SLU E-Sports Analytics
Profiling Character Viability across Player Skill Levels in Esports Games
Multiplayer Online Battle Arena (MOBA) and Real Time Strategies (RTS) games are two of the most
popular esports genres both casually and professionally. These games, such as Heroes of the Storm
(HotS) and Clash Royale (CR), have numerous characters to choose from and often provide difficulty
levels as guidance. While character difficulty can serve as a tool to pick a character to play and learn, it is
not necessarily a good measure of skill floor or ceiling. Additionally, fan sites offer win rates to assist
players in identifying viable characters. For example, the site HOTS Logs, reports heroes’ win rates along
with their popularity. However, factors such as player skill level can skew the overall win rates for
characters. We collect HotS data from the HOTS Logs website, visualize hero performance across player
MMR, and identify three clusters of heroes with similar relationships between win rates and MMR. We
do a similar analysis for CR data obtained from the Clash Royale API.
Ivan Ramler and Choong-Soo Lee. Profiling Character Viability across Player Skill Levels in Esports Games. Rocky Mountain Symposium on Analytics in Sports, Denver, Colorado, USA, August, 2019.
League of Legends (LoL) is a multiplayer online battle arena game where teams of five players compete against each other. Over the years, players have formed a metagaming strategy, consisting of five distinct roles, which has been widely adopted. This study uses logistic regression models to identify symbiotic relationships (such as Mutualism, Commensalism, and Parasitic) between two of the roles: Attack Damage Carries (ADC) and Supports. We use a traditional regression adjusted plus minus player structure for this study. Results from the 2015 LoL North American Ranked Solo season indicate only 5% of observed champion pairs are beneficial to both the ADC and Support and these pairs made up about 13% of matches played. Further, about 28% of pairs had at least one of the ADC of Support be negatively impacted and they made up over 40% of observed matches. Win-rates for Mutualism and Commensalism pairs were substantially higher than the other categories.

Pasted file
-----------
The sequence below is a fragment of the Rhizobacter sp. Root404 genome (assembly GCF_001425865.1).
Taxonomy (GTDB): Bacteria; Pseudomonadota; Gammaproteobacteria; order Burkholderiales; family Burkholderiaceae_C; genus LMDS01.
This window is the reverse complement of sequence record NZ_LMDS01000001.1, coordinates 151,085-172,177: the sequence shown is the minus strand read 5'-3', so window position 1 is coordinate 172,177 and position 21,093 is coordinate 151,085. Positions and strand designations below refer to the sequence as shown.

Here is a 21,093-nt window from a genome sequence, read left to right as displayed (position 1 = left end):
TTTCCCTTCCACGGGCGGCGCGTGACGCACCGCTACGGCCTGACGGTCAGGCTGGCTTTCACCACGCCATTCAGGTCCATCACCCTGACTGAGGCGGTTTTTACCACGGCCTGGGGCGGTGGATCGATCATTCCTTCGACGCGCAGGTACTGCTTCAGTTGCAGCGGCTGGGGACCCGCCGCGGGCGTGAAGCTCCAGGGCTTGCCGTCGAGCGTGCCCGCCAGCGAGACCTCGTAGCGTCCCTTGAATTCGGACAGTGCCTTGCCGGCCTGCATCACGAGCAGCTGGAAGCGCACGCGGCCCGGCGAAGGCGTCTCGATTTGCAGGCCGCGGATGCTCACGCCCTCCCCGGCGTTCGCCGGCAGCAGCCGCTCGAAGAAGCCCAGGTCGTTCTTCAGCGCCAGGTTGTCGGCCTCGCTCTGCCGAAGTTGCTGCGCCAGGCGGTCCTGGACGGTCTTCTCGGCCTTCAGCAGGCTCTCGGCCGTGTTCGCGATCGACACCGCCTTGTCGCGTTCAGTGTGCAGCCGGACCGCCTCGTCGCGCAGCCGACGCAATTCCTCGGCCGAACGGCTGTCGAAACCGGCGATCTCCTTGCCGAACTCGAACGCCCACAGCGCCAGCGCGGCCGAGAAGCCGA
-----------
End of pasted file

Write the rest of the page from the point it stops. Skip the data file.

Ivan Ramler, Choong-Soo Lee, and Michael Schuckers.
Identifying Symbiotic Relationships Between Champions in League of Legends.
Joint Statistical Meetings 2019, Denver, Colorado, USA, July, 2019.
(Stats and Stories at JSM Podcast
A Data Science Approach
to Exploring Hero Roles
in Multiplayer Online
Battle Arena Games
Heroes of the Storm (HotS) is a popular multiplayer online battle arena (MOBA) game released by Blizzard Entertainment in 2015. HotS differentiate itself from other MOBA games such as League of Legends and Defense of the Ancients 2 by introducing multiple competitive maps instead of one. As HotS is relatively young, the metagaming team compositions are constantly evolving. In this paper, we collected replay files of over 350,000 matches from a crowd sourced repository called HotsApi using the boto3 python module to develop a data-driven approach to identifying metagaming strategies. We use cluster analysis to identify four metagaming roles (Damage Dealers, Healers, Initiators, and Pushers) based on individual player endgame statistics. Finally, we determine the most popular team compositions for each map and assign primary and secondary roles for the 70+ heroes in the game.